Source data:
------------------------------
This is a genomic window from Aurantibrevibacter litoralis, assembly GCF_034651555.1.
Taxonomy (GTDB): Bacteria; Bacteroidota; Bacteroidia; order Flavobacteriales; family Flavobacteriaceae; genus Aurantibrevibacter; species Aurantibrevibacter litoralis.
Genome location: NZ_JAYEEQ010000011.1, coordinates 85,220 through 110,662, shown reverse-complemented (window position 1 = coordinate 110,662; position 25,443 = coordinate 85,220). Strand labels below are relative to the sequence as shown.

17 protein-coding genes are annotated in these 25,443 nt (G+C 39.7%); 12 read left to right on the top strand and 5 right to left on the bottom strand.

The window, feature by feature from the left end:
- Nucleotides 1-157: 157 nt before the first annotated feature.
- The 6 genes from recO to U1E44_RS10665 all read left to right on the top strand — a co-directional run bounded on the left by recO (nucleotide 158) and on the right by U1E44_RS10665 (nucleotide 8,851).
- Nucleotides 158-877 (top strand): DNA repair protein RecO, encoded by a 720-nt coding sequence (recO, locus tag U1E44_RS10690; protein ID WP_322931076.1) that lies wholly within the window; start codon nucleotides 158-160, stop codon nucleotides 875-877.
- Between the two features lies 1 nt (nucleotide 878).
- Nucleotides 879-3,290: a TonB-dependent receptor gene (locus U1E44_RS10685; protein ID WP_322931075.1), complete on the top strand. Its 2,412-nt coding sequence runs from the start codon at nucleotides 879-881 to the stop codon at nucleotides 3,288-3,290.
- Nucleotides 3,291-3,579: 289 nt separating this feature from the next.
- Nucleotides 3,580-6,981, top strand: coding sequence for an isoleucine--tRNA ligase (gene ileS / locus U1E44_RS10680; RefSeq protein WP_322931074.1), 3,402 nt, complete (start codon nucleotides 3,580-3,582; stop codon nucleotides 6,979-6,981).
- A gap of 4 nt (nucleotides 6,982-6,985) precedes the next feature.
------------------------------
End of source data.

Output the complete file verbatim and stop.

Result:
This is a genomic window from Aurantibrevibacter litoralis, assembly GCF_034651555.1.
Taxonomy (GTDB): Bacteria; Bacteroidota; Bacteroidia; order Flavobacteriales; family Flavobacteriaceae; genus Aurantibrevibacter; species Aurantibrevibacter litoralis.
Genome location: NZ_JAYEEQ010000011.1, coordinates 85,220 through 110,662, shown reverse-complemented (window position 1 = coordinate 110,662; position 25,443 = coordinate 85,220). Strand labels below are relative to the sequence as shown.

17 protein-coding genes are annotated in these 25,443 nt (G+C 39.7%); 12 read left to right on the top strand and 5 right to left on the bottom strand.

The window, feature by feature from the left end:
- Nucleotides 1-157: 157 nt before the first annotated feature.
- The 6 genes from recO to U1E44_RS10665 all read left to right on the top strand — a co-directional run bounded on the left by recO (nucleotide 158) and on the right by U1E44_RS10665 (nucleotide 8,851).
- Nucleotides 158-877 (top strand): DNA repair protein RecO, encoded by a 720-nt coding sequence (recO, locus tag U1E44_RS10690; protein ID WP_322931076.1) that lies wholly within the window; start codon nucleotides 158-160, stop codon nucleotides 875-877.
- Between the two features lies 1 nt (nucleotide 878).
- Nucleotides 879-3,290: a TonB-dependent receptor gene (locus U1E44_RS10685; protein ID WP_322931075.1), complete on the top strand. Its 2,412-nt coding sequence runs from the start codon at nucleotides 879-881 to the stop codon at nucleotides 3,288-3,290.
- Nucleotides 3,291-3,579: 289 nt separating this feature from the next.
- Nucleotides 3,580-6,981, top strand: coding sequence for an isoleucine--tRNA ligase (gene ileS / locus U1E44_RS10680; RefSeq protein WP_322931074.1), 3,402 nt, complete (start codon nucleotides 3,580-3,582; stop codon nucleotides 6,979-6,981).
- A gap of 4 nt (nucleotides 6,982-6,985) precedes the next feature.